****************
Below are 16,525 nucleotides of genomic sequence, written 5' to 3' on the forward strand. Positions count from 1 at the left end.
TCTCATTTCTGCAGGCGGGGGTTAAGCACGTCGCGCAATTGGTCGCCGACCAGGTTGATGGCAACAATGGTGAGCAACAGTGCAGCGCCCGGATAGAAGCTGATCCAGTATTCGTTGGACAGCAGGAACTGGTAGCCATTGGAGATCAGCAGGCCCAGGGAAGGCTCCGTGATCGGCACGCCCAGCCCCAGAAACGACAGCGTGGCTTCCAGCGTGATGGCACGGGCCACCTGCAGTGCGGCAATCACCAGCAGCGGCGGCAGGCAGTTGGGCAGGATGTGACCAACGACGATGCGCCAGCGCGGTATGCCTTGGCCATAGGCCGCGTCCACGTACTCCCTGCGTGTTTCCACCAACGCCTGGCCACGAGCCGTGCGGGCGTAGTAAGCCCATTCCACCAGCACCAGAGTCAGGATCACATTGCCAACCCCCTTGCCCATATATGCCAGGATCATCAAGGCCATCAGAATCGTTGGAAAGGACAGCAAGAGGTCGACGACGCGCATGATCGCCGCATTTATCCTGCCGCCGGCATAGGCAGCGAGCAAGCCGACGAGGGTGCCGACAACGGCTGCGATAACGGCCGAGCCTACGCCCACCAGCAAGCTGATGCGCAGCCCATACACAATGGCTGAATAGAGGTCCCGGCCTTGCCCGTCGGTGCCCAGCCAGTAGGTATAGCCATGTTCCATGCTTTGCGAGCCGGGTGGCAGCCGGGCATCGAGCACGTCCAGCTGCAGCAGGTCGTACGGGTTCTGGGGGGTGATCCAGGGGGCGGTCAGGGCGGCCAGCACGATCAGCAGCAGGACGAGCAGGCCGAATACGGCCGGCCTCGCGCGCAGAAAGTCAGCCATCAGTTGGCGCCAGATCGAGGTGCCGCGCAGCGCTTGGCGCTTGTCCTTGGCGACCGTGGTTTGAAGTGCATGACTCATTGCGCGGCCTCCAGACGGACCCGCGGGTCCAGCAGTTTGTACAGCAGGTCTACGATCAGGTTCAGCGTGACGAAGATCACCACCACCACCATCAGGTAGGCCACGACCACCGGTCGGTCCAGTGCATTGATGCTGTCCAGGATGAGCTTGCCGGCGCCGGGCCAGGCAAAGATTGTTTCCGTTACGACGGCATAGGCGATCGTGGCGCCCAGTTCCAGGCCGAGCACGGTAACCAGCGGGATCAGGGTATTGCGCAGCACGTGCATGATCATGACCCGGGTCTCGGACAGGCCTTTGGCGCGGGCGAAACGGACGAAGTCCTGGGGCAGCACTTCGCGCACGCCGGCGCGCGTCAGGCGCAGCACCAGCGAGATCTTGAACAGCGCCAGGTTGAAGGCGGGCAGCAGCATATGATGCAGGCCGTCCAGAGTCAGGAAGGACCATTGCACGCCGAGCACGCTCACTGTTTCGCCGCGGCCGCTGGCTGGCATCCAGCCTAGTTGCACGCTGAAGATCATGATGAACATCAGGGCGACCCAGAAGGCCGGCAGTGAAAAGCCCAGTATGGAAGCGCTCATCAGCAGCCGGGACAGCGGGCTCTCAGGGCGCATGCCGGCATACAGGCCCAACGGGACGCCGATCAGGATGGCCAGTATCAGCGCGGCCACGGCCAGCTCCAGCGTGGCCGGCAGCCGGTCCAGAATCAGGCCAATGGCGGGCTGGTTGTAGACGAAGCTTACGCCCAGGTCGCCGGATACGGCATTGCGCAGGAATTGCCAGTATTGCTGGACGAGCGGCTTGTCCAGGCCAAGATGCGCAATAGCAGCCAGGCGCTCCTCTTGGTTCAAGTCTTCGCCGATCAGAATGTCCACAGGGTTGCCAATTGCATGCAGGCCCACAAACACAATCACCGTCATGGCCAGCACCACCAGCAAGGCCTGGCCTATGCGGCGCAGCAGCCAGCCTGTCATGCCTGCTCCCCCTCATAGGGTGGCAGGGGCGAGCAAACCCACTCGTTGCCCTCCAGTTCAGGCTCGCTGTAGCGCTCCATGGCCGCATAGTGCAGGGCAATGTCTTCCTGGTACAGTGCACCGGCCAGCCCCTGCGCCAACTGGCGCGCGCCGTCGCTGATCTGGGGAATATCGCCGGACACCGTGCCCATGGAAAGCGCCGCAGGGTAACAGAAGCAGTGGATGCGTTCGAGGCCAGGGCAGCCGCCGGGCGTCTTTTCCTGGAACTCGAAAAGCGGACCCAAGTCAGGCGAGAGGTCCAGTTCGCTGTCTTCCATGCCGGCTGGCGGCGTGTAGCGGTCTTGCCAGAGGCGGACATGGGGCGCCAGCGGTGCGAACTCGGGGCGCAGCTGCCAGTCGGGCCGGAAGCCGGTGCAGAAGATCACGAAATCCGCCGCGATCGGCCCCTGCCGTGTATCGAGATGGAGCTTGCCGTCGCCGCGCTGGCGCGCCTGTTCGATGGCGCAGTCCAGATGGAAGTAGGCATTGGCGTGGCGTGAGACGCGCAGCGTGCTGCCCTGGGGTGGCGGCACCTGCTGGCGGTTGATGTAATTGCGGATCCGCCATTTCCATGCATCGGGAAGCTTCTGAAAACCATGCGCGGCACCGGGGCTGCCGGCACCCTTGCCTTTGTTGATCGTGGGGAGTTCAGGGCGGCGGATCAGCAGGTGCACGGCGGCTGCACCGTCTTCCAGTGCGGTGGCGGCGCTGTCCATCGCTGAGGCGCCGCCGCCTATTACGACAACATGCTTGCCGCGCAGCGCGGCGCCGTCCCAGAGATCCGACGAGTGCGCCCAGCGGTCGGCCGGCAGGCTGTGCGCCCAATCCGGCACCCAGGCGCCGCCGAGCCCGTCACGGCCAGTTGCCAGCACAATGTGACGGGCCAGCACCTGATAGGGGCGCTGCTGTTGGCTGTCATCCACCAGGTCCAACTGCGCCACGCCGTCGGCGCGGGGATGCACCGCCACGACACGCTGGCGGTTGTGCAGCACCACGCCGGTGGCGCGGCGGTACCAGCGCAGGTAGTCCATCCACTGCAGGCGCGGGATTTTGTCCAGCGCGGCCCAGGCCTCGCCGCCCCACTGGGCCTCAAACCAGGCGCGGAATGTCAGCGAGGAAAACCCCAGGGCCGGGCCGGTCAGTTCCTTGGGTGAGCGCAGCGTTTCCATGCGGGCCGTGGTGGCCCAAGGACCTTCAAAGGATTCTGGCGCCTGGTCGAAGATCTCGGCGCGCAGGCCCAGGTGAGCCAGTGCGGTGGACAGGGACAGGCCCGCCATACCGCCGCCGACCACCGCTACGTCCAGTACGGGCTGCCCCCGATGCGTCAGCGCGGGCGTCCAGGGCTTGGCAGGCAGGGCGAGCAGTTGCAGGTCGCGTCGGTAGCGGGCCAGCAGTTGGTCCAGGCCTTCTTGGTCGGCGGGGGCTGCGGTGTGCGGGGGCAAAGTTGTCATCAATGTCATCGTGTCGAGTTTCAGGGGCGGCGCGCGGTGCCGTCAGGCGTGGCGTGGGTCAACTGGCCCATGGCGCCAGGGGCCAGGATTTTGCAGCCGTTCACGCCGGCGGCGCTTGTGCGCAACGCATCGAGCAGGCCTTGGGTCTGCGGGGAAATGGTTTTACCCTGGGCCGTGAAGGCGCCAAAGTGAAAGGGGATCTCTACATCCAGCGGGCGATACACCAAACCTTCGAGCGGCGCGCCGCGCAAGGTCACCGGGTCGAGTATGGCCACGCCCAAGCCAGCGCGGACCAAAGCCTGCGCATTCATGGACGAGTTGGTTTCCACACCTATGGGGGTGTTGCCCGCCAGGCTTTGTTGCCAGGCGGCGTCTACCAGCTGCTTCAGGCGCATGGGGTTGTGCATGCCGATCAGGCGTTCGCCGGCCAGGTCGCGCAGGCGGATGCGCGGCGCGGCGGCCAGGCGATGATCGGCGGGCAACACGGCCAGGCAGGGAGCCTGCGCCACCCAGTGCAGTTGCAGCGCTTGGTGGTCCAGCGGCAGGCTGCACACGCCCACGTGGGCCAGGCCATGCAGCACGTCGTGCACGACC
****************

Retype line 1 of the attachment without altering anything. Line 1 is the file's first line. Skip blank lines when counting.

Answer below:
Below are 16,525 nucleotides of genomic sequence, written 5' to 3' on the forward strand. Positions count from 1 at the left end.